No matter though ... i appreciate you and the author's effort to encourage us all.

    :heart:

    Destee
     
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  3. sonnee01

    sonnee01 Well-Known Member MEMBER

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    WOW.... I CONCUR.. I CONCUR... I CONCUR!!!!
     
  4. Akilah

    Akilah Well-Known Member MEMBER

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    Destee, although I agree w/ several of her statements,
    my ideals don't shadow those of ancestor Annie Helen Burrough.
    I just thought her essay would generate some interesting dialogue
    and discussion. The person who sent it to me added at the end :

    "The more things change...the more things stay the same !!!"

    What do ya'll think ? Does this peice surpass time in terms of relevancy ?
    Do you agree with her stance ? If so, in what way - if not, why not ?

    Thanks !

    Akilah :horse: *Giddy up !!!"
     
  5. Steve69

    Steve69 Well-Known Member MEMBER

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    Good article and a lot still apply.
    And for the Author that said from the link above. “Authors conveniently omit the statistics showing that the United States has the world’s greatest disparity between rich and poor, and that opportunities for social mobility are far fewer here than in most other countries.

    Well he also forgot to add that his info was only from a few developed countries and that other countries including a number in Africa have a much greater disparity between rich and poor than the U.S.
    And that the U.S. has a very low poverty rate compared to the rest of the world. And in the U.S. we have a large number that we count as living in poverty that still have Air conditioning, TV’s, garbage disposals and other items.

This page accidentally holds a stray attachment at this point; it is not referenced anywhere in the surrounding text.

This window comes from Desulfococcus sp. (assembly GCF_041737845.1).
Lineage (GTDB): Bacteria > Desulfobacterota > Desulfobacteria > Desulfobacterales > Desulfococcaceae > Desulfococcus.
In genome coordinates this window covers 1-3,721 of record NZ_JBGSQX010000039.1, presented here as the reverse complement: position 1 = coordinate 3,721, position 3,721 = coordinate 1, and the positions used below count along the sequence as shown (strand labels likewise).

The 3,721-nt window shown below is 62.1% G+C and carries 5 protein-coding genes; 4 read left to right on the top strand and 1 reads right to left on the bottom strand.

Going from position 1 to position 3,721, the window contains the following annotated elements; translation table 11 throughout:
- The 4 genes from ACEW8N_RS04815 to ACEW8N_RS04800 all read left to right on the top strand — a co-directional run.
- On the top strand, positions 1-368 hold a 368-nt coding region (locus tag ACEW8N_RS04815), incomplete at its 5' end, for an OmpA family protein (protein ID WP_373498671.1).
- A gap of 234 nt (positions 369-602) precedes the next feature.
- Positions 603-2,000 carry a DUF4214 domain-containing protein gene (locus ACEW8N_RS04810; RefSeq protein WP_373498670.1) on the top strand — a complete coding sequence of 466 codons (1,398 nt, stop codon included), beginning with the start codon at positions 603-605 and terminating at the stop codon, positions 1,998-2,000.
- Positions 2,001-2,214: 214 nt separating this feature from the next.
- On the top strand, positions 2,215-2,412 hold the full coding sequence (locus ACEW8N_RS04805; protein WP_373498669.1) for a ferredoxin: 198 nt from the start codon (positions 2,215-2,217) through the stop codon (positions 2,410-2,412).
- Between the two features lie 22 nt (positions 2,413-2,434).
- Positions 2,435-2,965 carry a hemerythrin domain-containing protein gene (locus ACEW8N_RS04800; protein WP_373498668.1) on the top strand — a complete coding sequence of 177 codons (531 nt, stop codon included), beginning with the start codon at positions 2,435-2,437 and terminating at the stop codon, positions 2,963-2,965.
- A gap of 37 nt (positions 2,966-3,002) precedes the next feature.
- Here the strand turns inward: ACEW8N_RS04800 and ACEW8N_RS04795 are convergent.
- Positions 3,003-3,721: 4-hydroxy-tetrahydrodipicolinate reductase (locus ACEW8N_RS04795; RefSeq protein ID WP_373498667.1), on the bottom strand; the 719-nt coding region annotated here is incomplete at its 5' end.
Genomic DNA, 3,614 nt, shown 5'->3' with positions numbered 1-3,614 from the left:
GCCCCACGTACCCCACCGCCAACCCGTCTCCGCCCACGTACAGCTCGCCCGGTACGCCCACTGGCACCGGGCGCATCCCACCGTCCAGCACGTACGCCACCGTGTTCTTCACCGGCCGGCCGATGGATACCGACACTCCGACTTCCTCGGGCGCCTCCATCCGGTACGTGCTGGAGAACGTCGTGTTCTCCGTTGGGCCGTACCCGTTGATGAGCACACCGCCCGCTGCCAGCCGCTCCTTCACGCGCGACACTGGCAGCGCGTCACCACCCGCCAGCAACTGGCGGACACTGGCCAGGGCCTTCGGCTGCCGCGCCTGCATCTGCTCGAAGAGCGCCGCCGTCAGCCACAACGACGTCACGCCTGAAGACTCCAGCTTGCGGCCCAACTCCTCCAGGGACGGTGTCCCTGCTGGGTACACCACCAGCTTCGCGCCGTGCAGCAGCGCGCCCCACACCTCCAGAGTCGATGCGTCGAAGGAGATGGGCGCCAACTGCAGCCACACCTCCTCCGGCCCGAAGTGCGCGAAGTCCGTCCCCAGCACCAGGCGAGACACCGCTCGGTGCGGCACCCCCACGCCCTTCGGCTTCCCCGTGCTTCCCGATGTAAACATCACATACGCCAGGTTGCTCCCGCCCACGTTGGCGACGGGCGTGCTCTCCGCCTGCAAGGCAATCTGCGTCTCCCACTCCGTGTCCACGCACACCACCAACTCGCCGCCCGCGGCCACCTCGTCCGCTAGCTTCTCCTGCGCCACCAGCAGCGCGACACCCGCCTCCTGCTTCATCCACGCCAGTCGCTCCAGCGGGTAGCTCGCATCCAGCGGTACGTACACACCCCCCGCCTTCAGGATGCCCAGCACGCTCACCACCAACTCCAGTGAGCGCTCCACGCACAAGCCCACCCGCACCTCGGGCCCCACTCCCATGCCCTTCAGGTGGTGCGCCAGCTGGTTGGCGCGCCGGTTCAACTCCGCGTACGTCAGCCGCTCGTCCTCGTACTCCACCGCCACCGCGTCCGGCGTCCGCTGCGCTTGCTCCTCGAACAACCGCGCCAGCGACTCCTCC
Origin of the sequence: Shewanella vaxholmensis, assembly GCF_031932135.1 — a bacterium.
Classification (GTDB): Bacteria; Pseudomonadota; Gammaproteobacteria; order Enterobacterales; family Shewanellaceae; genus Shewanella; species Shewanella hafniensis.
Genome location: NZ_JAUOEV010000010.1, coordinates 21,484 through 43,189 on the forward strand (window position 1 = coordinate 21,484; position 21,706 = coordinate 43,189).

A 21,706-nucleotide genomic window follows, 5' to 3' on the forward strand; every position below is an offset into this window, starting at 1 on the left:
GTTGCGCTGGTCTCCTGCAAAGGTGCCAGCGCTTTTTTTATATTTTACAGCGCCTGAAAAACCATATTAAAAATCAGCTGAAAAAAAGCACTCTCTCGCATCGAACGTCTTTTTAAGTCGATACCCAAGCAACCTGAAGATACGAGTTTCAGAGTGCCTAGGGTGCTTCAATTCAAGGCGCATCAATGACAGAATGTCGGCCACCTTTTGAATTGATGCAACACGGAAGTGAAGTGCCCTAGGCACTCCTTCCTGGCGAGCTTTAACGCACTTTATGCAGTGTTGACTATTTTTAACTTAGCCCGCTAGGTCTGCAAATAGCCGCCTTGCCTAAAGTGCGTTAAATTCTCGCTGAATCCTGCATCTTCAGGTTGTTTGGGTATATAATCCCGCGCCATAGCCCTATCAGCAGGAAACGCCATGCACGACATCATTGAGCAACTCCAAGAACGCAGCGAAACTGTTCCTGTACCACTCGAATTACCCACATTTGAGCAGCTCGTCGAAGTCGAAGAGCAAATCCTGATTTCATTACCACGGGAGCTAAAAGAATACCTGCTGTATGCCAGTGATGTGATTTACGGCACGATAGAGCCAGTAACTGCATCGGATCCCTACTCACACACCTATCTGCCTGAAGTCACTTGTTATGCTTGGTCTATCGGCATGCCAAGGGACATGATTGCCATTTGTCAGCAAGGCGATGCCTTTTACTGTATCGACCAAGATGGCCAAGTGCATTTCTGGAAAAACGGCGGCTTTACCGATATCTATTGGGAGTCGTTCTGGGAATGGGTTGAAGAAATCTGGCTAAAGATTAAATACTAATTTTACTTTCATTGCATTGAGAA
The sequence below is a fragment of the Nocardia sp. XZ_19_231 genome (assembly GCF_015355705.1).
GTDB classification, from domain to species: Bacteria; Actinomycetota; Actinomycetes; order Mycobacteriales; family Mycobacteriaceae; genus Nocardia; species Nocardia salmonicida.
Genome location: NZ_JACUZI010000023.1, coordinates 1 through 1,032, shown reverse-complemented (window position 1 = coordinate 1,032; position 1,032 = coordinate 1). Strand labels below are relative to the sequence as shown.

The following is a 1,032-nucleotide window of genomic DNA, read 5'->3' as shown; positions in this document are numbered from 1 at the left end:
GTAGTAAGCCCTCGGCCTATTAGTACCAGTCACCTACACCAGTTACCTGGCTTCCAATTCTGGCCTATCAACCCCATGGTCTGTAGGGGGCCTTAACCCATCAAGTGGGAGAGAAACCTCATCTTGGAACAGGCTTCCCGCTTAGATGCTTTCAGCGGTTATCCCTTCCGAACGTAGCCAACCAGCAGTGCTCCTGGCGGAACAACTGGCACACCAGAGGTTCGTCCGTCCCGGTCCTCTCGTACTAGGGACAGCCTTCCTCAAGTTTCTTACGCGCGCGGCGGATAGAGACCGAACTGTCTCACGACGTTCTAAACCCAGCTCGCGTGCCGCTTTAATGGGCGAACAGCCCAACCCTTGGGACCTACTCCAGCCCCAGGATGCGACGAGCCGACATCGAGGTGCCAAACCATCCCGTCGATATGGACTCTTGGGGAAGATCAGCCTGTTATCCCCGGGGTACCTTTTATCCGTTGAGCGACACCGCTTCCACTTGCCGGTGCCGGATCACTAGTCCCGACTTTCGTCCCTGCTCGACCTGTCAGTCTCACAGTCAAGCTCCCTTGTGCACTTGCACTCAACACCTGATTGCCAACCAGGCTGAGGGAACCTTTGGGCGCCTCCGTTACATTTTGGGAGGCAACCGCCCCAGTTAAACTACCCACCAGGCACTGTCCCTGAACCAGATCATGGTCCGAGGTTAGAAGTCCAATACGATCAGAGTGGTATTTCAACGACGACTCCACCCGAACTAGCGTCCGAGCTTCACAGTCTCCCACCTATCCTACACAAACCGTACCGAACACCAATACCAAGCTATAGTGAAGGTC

6. Akilah

    Akilah Well-Known Member MEMBER

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    Good points Steve69 ! Thank you for contributing to the discussion
    I had hoped would be generated by this thread; Much appreciated.
     
  7. cherryblossom

    cherryblossom Banned MEMBER

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    Even though this was composed 109 years ago, I do see comparisons to today.

    Sister Burroughs was speaking from her Christian perspective and social/political times she lived, but even if others remove the Christian scripture/doctrine, these 12 things still apply to Black America in 2009.

    Yet today, we talk about the power of "Black Dollars" and Black businesses and the attire of our youth and adults with the sagging and the "bling-bling" and the objectification of our women and feminization of our men and our portrayal in the media and adequate education for our children and homeownership and employment and urban renewal, etc....


    Yes, I'd say that Sister Burroughs was a sage for the ages.
     
  8. cherryblossom

    cherryblossom Banned MEMBER

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    Is it still "relevant" in 2010, 110 years later?

    Well, let's see...

    #1 - How many times have we, as a People, discussed OUT OF PLACE PRIORITIES amongst too many of our own?...family, friends, etc..?
    Our young men driving around in cars with RENTED rims...or rims so expensive, they are worth MORE than the car?...or our young women who spend money every week on hair/nails/clothes but have no money for their rent or light bill?

    #2 - Take out the Bible part and this sounds like some Pan-African talk to me!

    #3 - How many of us have family or neighbors, etc.. who don't take care of what they have?...house unkempt/yard unkempt/broke down cars in the yard/raggedy blinds in the windows/etc..

    #4 - For years, many of us have bemoaned the "Sagging Pants" fad amongst our young men...For years, we have lamented over how our young women dress so provocatively and like they are going to the club everywhere they go?

    #5 - Everybody aint Christian. So, this can be skipped.

    #6 - (delete the religion part and the Integration-ism)...But, self-improvement mentally and morally and a "literacy program" in America and Africa sounds good to me.

    #7 - Now, yes, we do know that racism IS real....But, how many times have any of us personally known that the "race card" was NOT the reason for job loss or other upward mobility denial against the one who played the card?

    #8 - This one relates to #7...You can't "play the race card" when your job performance, punctuality, attendance or workplace demeanor is POOR.

    #9 - Again, take out the integration talk.....and this item is what we have all seen and heard in our daily lives: on the street, on the train, the bus, the grocery store,...in every location our personal and professional worlds take us.